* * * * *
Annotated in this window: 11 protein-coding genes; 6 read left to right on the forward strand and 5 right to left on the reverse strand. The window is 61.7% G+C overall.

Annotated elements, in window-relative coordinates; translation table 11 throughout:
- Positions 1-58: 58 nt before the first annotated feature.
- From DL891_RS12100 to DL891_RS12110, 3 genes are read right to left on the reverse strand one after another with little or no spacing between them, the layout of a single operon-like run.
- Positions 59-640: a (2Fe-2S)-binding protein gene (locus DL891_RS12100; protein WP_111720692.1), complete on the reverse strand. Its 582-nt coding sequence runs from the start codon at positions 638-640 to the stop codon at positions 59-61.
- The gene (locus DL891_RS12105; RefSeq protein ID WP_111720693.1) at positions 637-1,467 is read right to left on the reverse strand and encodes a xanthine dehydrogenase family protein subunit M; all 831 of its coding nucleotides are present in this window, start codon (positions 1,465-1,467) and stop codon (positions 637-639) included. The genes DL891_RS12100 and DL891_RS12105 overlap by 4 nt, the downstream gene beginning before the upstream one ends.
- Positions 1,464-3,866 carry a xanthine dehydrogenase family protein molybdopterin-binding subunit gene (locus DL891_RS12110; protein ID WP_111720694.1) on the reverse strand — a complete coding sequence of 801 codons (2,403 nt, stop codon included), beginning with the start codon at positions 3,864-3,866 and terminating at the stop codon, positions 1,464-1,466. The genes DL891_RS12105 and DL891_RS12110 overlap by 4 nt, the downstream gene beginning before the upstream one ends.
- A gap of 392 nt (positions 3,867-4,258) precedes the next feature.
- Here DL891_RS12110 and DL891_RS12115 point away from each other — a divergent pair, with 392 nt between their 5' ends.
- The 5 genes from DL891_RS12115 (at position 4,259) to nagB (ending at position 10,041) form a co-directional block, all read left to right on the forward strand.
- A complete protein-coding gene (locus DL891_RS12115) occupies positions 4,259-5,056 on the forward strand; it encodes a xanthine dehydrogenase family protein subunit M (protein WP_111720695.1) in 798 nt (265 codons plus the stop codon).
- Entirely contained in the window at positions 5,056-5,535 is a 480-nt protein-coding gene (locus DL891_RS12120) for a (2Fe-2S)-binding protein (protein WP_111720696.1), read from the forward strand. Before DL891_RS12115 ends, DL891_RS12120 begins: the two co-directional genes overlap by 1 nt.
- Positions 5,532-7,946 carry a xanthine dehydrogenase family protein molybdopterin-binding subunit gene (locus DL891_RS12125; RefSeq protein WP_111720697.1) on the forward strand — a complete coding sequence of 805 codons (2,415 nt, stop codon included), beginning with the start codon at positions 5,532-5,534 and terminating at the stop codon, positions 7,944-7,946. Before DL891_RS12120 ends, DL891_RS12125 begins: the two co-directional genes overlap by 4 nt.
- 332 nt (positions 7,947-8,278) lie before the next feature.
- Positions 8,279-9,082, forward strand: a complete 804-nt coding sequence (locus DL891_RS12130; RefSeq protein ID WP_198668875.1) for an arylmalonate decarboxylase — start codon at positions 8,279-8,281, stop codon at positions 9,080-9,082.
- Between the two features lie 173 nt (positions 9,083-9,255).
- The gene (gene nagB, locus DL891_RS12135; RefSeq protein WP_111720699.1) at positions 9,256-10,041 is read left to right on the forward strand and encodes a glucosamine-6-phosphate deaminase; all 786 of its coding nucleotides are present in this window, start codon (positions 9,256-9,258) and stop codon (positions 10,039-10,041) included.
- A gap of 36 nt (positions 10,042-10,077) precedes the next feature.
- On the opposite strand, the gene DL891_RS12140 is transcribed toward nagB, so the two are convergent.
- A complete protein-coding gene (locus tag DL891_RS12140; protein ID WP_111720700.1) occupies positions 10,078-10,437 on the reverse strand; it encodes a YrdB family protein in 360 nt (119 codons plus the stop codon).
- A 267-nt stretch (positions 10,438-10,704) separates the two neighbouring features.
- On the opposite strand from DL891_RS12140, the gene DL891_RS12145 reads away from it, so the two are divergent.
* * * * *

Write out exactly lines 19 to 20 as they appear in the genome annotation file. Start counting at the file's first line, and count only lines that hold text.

- On the opposite strand, the gene DL891_RS12140 is transcribed toward nagB, so the two are convergent.
- A complete protein-coding gene (locus tag DL891_RS12140; protein ID WP_111720700.1) occupies positions 10,078-10,437 on the reverse strand; it encodes a YrdB family protein in 360 nt (119 codons plus the stop codon).